For those of you who haven’t been, the United Palace Theater is a beautiful 3,500-person theater that, as my cubicle mate Aaron aptly describes, doubles as a “praise the lord Jesus” church on weekend. But, except for the one excited hipster I saw waltzing out of his gentrified apartment across the street and into the theater (I wonder how many times he has said “I told you so since the United Palace opened) the audience was mostly made up of below 125 Street dwellers: a mutt like mix 16 year old suburbanites, retired jamband kids and hipsters still confused there are 161 blocks north of 14th St.

The show wasn’t sold-out which came as a surprise to most of my friends. Believe it or not, jambands still outdraw most pop acts, especially pop acts whose target demographic is high-schools on a weeknight. As far as I can tell, this is mostly because your average pop-music fan will usually catch a band only once in a lifetime and almost always only catch a band once a tour. While standing between the bathroom and the bar I did meet an affable high-school student sporting a Skidmore College t-shirt. We got to talking and it turns out he is going to be a freshman at my alma matter next fall (,man). Like many incoming Skidmore students he plans to double major in music and business and, judging by the wave in his hair and glaze in his eyes, mirror in drug dealing and local concert promotion. He reads Relix too and even thumbed through my recent Phish interview while “in the shitter!” Cool!

After the show, we followed the masses to the nearest A Train entrance and spent the next hour on the subway trying to figure out how it can take sixty minutes to move three miles underground in a city where everything seems to move a mile a minute aboveground. Oh, and a word of advice: for those of you venturing uptown for Bjork or Arcade Fire this week walk two blocks north (towards Westchester) and head west (towards Jersey) to 177th Street after the show to avoid some serious Coventry-style congestion.

Tuesday, May 01, 2007

The Kids Table

On Saturday, "wedding tour" took me Northwest Massachusetts where I witnessed the marriage of Carrie and Hector. Having now attended the weddings of a good half dozen peers in the past ten months, I've learned a thing or two about wedding edict (for some reason saying thing like, “wow, those napkins match your bridesmaids' dresses” is better than picking the most expensive item on the wedding registry), and, more importantly, table placement. Unfortunately, after finally graduating from the “kids table” at both Thanksgiving and Passover, I’ve once again found myself roped off from the main dinner party along with a mutt-like mix of single, twenty-something’s whose main unifying factor is that they are all too rowdy to sit near grandma and grandpa. Only, instead of sitting at a slightly smaller fold-up adjacent to my parent’s dining room table---where I can ease drop on R-rated topics like town politics, national politics and, especially, temple politics---we’re usually positioned on the outmost perimeter of the reception space somewhere between the bar and the bathroom. Now, things could be worse…I could be placed at "the young cousins table," which is so far away from the bride and groom its actually hit a wormhole magically transporting the entire table into a scene from the Bar Mitzvah movie Keeping up with the Steins. But, either way, I’m slightly offended because I’ve always liked talking with adults more than kids (I’m tempted to launch into a story about how my Transformer action figures all has 401Ks, but that’s a tale for another blog).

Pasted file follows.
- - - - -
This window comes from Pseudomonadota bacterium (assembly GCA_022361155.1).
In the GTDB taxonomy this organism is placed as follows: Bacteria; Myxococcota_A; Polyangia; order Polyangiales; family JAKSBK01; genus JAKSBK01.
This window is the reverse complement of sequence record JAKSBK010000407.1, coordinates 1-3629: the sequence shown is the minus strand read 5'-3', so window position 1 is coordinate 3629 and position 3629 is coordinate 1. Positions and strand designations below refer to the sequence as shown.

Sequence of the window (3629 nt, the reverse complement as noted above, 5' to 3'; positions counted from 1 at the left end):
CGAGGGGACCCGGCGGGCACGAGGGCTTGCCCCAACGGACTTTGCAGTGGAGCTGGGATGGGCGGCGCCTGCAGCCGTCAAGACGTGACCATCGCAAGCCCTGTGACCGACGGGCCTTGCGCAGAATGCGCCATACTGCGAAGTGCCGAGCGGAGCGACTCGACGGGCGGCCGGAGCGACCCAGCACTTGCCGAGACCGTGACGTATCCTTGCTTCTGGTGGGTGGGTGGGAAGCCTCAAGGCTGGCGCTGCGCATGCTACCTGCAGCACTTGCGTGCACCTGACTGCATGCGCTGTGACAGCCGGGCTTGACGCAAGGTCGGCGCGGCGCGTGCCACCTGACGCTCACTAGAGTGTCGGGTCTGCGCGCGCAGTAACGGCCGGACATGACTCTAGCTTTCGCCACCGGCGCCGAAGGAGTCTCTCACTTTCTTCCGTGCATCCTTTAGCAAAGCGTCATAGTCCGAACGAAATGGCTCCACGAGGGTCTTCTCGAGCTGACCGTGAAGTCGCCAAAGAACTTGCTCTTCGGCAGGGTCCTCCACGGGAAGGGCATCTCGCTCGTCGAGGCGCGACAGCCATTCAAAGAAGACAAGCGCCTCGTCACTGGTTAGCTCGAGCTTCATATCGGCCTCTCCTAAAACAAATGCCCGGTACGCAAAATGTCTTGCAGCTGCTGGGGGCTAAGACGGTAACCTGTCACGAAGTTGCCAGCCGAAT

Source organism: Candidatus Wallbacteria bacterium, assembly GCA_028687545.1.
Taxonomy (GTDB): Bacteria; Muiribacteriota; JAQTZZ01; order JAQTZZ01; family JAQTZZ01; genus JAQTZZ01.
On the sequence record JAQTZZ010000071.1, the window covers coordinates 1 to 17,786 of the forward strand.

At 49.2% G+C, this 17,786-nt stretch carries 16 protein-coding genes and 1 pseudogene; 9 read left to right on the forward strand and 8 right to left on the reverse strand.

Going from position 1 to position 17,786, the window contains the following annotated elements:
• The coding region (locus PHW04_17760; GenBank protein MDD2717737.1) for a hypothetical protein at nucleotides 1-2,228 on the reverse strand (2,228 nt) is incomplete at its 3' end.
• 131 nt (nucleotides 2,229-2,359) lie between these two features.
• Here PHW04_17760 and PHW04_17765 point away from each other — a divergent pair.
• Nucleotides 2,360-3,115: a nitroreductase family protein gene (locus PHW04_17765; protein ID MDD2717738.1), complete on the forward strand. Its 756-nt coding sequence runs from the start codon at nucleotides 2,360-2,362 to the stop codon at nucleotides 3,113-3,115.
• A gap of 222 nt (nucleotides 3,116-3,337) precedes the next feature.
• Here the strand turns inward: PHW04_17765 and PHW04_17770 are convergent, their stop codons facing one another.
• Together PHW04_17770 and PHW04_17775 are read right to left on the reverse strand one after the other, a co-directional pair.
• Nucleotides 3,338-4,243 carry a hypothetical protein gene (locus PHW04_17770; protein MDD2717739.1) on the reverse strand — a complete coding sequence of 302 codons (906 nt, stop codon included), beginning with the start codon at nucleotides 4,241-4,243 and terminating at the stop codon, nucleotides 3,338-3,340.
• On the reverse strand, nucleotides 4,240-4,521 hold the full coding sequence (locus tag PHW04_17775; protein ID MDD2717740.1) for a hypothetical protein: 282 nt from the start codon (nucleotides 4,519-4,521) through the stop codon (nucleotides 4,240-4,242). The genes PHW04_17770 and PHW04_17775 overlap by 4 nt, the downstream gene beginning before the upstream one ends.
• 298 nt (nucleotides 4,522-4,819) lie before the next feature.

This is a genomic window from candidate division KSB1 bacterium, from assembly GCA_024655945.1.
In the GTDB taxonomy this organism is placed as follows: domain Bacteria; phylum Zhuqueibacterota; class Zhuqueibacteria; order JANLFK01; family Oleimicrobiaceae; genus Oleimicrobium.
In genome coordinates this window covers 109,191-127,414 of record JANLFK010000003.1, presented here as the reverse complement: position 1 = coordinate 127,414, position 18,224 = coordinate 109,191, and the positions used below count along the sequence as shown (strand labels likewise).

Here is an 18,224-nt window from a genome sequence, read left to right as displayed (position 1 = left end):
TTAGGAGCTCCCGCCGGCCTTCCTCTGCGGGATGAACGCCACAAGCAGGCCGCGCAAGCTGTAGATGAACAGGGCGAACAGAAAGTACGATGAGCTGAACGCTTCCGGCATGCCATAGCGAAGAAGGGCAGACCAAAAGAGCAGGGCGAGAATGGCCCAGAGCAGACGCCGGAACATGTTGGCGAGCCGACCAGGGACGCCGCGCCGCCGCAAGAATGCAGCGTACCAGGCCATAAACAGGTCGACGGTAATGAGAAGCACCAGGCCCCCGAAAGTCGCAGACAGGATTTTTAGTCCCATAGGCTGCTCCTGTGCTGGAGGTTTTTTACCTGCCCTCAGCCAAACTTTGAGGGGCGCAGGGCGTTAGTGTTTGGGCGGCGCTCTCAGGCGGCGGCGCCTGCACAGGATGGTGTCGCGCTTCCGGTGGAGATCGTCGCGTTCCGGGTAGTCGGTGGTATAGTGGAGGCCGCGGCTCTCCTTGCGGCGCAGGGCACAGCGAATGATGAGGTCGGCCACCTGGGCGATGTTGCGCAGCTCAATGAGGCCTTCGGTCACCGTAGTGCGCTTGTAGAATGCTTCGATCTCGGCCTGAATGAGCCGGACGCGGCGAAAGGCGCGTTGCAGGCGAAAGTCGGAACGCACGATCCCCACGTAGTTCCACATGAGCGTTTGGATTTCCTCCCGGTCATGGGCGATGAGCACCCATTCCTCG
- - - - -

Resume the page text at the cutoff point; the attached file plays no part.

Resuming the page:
After some careful observation, I’ve discovered that there are some ways to safely escape the kids table without secretly switching around some couple's seating arrangements during their cocktail hour. First off, you can simply wait it out and, sometime around age 32, the kid’s table enviably folds into the GA seating section at any wedding. You can also position yourself as part of a larger group or clique in the weeks leading up to a wedding and hope to score a seat at such illustrious tables as “the work/office table,” “the high-school/college friends table,” or the “old-school Phish/Bisco touring crew table (I’ve found that printing out your PT stats and sending them along with your RSVP card is the most secure way to score a spot in the latter group).

But, really, the best way to escape the kid’s table is to either get married or become involved in a serious relationship yourself. This takes a bit of time and advanced planning because I’m told you have to already be involved a relationship before receiving an engagement notice to guraentee a +1 for your significant other. Yet, apparently, if you are involved in a serious relationship for the length of someone else’s engagement, you’ve demonstrated that you can sit still through both dinner and dessert and can move a few tables closer to the bride and groom. You can use your own wedding as ammunition and place any seating offenders at the “obligation table” (a rogue table which boasts both an upper east side ZIP code and family members with pre-fixes like great, grand grand, and step). But, heck, who I’m I to talk. By the time I get married all my friends and their kids will likely be gerrymandered into even smaller tables organized by family group and my wife and I will sit alone at our own little kids table. At least we'll be near the bar.